La Sicilia | Cefalù and Taormina

Part 3.

Part 1 here, Part 2 here.

You might be wondering why did I group two towns together for this blog post? It is not because they are not worthy to have separate posts or that they are not beautiful enough. The reason is the fact that I only spent less than 24 hours in each of them (so there would not be enough content to spread out among two posts) and they do, indeed, have some similarities.

Cefalù

Cefalù is a small town a few hours away from Palermo. A friend of ours has made a point about going there when we were staying in Palermo, saying that it was his favourite town. He did not disappoint.

Cefalù is adorable. Its center is so small that you could walk back and forth a few times within the hour if you wanted to. I admit that it would be hard to not stop at every little shop along the way though. Narrow streets are so narrow that every time a scooter or a car (!!) is trying to get by, you literally become squished to the wall. It is quite an experience. The streets breathe with history – you probably already guessed by now that this is the case for all Sicilian towns – and are full of flowers.

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An indisputable highlight of our visit was a restaurant with the view you can see in the picture below. I’m not going to talk about the food too much, because it is very hard to find bad food in Sicily. It makes sense if you think about it – all fish comes from the sea you are looking at and vegetables grow happily in this beautiful climate.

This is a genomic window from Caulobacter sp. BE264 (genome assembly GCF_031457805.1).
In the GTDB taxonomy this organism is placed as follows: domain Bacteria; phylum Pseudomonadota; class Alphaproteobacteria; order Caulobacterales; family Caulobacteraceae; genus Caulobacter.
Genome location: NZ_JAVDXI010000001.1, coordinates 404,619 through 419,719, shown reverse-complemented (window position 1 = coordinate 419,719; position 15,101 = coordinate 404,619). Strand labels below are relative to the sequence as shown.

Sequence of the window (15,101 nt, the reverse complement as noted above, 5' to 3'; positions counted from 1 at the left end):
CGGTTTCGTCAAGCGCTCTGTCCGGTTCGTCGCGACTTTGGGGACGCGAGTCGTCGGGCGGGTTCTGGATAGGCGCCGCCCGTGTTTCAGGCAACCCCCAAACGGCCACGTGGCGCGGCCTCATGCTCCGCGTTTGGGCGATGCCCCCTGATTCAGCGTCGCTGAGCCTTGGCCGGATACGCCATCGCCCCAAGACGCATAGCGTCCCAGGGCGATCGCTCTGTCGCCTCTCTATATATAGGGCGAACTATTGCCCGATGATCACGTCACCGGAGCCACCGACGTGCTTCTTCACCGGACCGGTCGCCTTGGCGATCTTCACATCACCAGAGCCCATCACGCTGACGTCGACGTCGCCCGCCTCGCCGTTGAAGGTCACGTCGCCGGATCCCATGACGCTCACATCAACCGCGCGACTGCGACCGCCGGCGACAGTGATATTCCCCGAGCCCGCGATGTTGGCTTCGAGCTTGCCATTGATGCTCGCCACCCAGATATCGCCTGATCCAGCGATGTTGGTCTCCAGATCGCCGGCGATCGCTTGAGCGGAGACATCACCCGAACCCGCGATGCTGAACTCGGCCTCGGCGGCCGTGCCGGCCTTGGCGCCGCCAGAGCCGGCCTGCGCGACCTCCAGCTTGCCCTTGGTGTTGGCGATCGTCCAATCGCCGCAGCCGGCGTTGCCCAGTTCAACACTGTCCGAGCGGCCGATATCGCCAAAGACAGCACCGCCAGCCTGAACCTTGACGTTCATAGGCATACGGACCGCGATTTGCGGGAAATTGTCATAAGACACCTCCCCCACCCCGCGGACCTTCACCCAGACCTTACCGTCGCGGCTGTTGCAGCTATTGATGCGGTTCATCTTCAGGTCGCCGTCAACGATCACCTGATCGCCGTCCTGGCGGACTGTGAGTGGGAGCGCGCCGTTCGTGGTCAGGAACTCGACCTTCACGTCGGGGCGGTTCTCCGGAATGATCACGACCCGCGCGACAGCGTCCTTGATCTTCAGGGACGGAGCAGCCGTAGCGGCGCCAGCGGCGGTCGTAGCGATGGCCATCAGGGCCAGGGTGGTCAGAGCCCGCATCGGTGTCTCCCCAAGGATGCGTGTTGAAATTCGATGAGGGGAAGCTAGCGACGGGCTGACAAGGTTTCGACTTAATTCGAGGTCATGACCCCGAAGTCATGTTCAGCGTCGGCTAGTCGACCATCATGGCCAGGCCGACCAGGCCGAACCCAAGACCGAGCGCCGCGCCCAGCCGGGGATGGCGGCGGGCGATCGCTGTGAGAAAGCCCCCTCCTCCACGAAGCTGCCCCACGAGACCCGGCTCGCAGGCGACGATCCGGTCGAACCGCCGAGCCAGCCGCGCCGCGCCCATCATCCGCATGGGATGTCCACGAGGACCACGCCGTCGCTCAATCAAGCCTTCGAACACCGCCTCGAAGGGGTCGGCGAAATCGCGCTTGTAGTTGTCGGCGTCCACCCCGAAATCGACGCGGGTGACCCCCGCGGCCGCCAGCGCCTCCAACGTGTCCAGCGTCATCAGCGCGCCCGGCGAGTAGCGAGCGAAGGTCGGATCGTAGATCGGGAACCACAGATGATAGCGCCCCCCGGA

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Taormina

Even a smaller town – Taormina is a favourite among my fellow Russians. I’ve heard Russian speak at least four times during the short visit. Taormina is just a short drive away from Catania, the city, where we were based during the trip.

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Taormina is similar to Cefalù in a sense that they both are very small and touristy towns, with a lot of shops and cafes in the town centres. Taormina also has old narrow streets just as gorgeous. In a competition for a place in my heart the T-town nevertheless wins. The city centre is located at the top of the hill, which you can reach by taking about a million (ok, not that much) stairs from the sea level. Every step is oh so worth it. The views that are opening on your walk up will simply leave you speechless.

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Finally, the beach in Taormina is not sandy, it’s pebble, but it is one of the most beautiful beaches. Just look at the water and the little stone islands. One of them even had a little cave that you could walk to, because the water was not so deep.

Reminiscing about this trip has once again confirmed my conviction that visiting little towns when traveling to a new country is a must. Don’t be afraid to skip yet another tourist attraction in a capital, which you’ve seen in dozens of tour guides already, and replace it with a guaranteed scenic drive to a nearby town. Only here you will be able to truly experience the culture and a way of life of locals and get a real taste of foreign life.

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